by Ben Laker, Will Godley, Selin Kudret and Rita Trehan
If you’re job hunting right now, chances are you’re also interviewing remotely. There are some serious upsides to this. You can avoid tardiness (no traffic snarls), reference notes without being too obvious and if you’re located in a rural area, you now have access to the same opportunities as city dwellers, saving you money.
There are also downsides. Combined with technical problems — like forgetting you’re unmuted or having a cat filter stuck on your face — virtual interviews can go horribly wrong.
Through our latest research on remote hiring, we wanted to know, given these pros and cons, how can job candidates really stand out during the virtual interview process?
Here are four practices you can use to turn your next virtual interview into a job offer.
1) Set up your space.
- Have a clean, uncluttered background: Our advice here is not for you to start rearranging your entire room. Just find a spot that is simple and free of distractions. You can even choose a simple virtual background instead of propping yourself in front of a messy bookshelf. Contrary to previous research, we found that unconscious biases were less likely to creep into the decision-making process when candidates had a clean backdrop. 97 percent of the recruiters we spoke to preferred virtual backgrounds of office settings over beaches, mountains or outer space.
2) Prepare for the unexpected.
- Keep notes handy, but don’t refer to them too often: During job interviews, it’s standard for recruiters to ask candidates for examples of their most impactful work. Don’t let this unnerve you in the moment. Create a printout or Word document of notes with crisp bullet points highlighting a few projects you want to share. Sort your projects under two or three headers: accomplishments, research and volunteer work.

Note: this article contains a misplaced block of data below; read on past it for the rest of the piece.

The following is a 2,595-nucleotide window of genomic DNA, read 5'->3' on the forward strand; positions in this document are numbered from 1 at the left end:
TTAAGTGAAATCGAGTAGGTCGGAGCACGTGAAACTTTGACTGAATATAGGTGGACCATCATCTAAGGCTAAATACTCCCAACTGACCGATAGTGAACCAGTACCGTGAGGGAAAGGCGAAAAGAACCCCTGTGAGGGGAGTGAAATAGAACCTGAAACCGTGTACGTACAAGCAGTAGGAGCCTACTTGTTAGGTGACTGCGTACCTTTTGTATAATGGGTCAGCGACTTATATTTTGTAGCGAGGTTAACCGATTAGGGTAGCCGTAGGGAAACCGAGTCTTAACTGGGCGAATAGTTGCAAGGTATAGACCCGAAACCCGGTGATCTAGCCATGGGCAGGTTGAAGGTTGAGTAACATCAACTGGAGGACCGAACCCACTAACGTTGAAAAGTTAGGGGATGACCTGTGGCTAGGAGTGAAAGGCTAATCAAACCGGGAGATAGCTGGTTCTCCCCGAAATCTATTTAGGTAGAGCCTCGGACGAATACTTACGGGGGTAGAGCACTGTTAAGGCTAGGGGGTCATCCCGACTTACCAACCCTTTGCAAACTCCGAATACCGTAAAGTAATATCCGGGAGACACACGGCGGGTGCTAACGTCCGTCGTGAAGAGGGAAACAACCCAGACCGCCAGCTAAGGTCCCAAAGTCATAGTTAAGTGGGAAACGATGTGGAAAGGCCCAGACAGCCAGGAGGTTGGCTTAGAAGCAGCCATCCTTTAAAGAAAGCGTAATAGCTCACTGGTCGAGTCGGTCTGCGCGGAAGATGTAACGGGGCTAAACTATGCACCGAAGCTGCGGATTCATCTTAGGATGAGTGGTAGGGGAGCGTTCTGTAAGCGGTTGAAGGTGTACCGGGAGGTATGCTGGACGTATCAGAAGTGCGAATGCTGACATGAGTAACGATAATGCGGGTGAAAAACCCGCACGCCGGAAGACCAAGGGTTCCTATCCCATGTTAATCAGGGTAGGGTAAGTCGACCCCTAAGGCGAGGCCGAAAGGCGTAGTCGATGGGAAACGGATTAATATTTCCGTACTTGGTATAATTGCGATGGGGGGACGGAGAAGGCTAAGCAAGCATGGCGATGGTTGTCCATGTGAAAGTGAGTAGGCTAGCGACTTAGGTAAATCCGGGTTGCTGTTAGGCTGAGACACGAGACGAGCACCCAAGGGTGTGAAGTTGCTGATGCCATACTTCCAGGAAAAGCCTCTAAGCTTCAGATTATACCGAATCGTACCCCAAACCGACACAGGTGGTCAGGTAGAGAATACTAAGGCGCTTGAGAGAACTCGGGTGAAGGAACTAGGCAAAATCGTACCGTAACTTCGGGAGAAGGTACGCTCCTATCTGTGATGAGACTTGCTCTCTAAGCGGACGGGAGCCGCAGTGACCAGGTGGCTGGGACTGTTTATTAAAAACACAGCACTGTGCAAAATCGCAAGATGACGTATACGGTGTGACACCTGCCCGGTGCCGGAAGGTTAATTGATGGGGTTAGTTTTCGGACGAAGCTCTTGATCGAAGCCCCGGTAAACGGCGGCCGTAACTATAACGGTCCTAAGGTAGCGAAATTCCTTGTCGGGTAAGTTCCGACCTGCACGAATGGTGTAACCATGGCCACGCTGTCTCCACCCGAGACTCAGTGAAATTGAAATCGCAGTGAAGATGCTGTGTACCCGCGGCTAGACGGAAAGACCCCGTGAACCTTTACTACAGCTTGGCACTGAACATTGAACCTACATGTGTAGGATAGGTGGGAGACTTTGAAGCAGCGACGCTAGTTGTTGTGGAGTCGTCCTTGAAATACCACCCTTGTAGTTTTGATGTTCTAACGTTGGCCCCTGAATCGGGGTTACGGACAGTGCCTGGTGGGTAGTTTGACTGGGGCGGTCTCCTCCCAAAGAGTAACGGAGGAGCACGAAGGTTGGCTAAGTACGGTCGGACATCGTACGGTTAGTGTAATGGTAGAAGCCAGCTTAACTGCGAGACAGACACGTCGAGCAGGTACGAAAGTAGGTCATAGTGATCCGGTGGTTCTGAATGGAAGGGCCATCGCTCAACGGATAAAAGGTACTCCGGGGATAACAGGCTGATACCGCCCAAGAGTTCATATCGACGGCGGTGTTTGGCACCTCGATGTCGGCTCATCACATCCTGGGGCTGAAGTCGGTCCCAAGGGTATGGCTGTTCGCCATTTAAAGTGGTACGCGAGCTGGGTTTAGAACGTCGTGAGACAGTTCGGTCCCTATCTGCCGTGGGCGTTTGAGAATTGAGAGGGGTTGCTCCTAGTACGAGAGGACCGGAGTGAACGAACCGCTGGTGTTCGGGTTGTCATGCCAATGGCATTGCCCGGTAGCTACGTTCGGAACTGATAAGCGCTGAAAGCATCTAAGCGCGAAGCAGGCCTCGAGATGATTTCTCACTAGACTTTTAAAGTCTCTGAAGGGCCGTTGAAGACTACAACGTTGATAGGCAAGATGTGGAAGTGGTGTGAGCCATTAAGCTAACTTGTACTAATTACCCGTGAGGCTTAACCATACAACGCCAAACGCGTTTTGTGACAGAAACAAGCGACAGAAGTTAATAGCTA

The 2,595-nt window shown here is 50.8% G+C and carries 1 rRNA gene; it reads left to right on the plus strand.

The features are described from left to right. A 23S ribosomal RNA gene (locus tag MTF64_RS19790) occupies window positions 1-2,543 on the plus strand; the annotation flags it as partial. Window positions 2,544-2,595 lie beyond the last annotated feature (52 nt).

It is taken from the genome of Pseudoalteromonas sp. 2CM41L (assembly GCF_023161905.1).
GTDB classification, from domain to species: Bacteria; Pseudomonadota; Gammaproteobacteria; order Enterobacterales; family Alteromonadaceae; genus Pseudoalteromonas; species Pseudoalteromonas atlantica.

We suggest no more than one page of notes. The goal is to refer to your notes minimally.
- Use hand gestures: In our study, 89 percent of successful candidates used wide hand gestures for big and exciting points, while moving their hands closer to their heart when sharing personal reflections. Your body language can impact what you’re saying and how you come across. Our research also found that you can connect to your interviewer just by keeping an open posture and remembering not to cross your arms. Look into your webcam, not at your reflection. We recommend framing yourself in a way where you’re not too far from the camera (we suggest no more than two feet). Make sure your head and top of your shoulders dominate the screen, and as you’ve heard before, look into the camera when you speak.
4) Don’t perform a monologue; spark conversations.
- Ask questions: There’s always an opportunity to ask questions about the office and the culture in an interview, but when you interview remotely, you’re going to be left with more questions than usual. Whatever you want to know, ask. Don’t worry about looking silly. The recruiter will appreciate your curiosity.
We suggest asking questions about the kind of technology you’ll have access to when working remotely, if you’d be working in a hybrid team or how success is measured at the organization. 85 percent of successful candidates asked these kinds of questions to demonstrate their values and priorities, while revealing vital bits of information about their personality. For example, you could ask, “Do you have a flexible work policy?” Then bookend your question with, “I’ve been volunteering as an English teacher for marginalized communities twice a week, and it would be great to be able to continue doing that.”
For better or worse, remote hiring is here to stay. While there are many unrivaled benefits to this, you need to do your bit to ace this relatively new process. Remember, trousers are optional, outstanding delivery is not.
Source: Harvard Business Review